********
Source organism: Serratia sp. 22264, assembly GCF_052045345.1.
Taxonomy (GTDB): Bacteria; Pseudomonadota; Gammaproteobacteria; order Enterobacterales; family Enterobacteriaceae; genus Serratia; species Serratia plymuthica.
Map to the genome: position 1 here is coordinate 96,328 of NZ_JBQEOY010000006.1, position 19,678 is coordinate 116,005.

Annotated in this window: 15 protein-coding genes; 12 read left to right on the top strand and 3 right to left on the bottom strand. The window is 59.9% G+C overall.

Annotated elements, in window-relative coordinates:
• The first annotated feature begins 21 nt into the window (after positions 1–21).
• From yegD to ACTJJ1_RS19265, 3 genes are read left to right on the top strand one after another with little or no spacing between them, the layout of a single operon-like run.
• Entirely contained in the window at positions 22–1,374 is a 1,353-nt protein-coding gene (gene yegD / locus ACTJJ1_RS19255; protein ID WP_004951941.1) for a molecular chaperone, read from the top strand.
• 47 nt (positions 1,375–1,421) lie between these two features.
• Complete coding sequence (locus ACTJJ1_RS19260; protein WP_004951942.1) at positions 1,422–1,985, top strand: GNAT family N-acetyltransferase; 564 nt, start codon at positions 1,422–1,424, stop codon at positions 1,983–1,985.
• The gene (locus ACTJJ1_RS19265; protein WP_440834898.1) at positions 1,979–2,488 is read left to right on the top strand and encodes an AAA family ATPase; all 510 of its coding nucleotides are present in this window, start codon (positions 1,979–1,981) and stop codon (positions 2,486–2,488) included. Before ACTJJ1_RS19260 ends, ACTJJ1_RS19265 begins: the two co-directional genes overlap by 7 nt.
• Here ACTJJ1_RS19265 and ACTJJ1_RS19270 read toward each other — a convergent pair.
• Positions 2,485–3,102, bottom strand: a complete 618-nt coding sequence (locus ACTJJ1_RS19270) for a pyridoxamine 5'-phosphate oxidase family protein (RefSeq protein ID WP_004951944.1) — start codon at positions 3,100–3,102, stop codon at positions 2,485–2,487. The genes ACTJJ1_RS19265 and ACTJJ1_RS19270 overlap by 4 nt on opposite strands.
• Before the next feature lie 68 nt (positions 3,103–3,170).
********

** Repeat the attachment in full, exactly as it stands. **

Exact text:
Source organism: Serratia sp. 22264, assembly GCF_052045345.1.
Taxonomy (GTDB): Bacteria; Pseudomonadota; Gammaproteobacteria; order Enterobacterales; family Enterobacteriaceae; genus Serratia; species Serratia plymuthica.
Map to the genome: position 1 here is coordinate 96,328 of NZ_JBQEOY010000006.1, position 19,678 is coordinate 116,005.

Annotated in this window: 15 protein-coding genes; 12 read left to right on the top strand and 3 right to left on the bottom strand. The window is 59.9% G+C overall.

Annotated elements, in window-relative coordinates:
• The first annotated feature begins 21 nt into the window (after positions 1–21).
• From yegD to ACTJJ1_RS19265, 3 genes are read left to right on the top strand one after another with little or no spacing between them, the layout of a single operon-like run.
• Entirely contained in the window at positions 22–1,374 is a 1,353-nt protein-coding gene (gene yegD / locus ACTJJ1_RS19255; protein ID WP_004951941.1) for a molecular chaperone, read from the top strand.
• 47 nt (positions 1,375–1,421) lie between these two features.
• Complete coding sequence (locus ACTJJ1_RS19260; protein WP_004951942.1) at positions 1,422–1,985, top strand: GNAT family N-acetyltransferase; 564 nt, start codon at positions 1,422–1,424, stop codon at positions 1,983–1,985.
• The gene (locus ACTJJ1_RS19265; protein WP_440834898.1) at positions 1,979–2,488 is read left to right on the top strand and encodes an AAA family ATPase; all 510 of its coding nucleotides are present in this window, start codon (positions 1,979–1,981) and stop codon (positions 2,486–2,488) included. Before ACTJJ1_RS19260 ends, ACTJJ1_RS19265 begins: the two co-directional genes overlap by 7 nt.
• Here ACTJJ1_RS19265 and ACTJJ1_RS19270 read toward each other — a convergent pair.
• Positions 2,485–3,102, bottom strand: a complete 618-nt coding sequence (locus ACTJJ1_RS19270) for a pyridoxamine 5'-phosphate oxidase family protein (RefSeq protein ID WP_004951944.1) — start codon at positions 3,100–3,102, stop codon at positions 2,485–2,487. The genes ACTJJ1_RS19265 and ACTJJ1_RS19270 overlap by 4 nt on opposite strands.
• Before the next feature lie 68 nt (positions 3,103–3,170).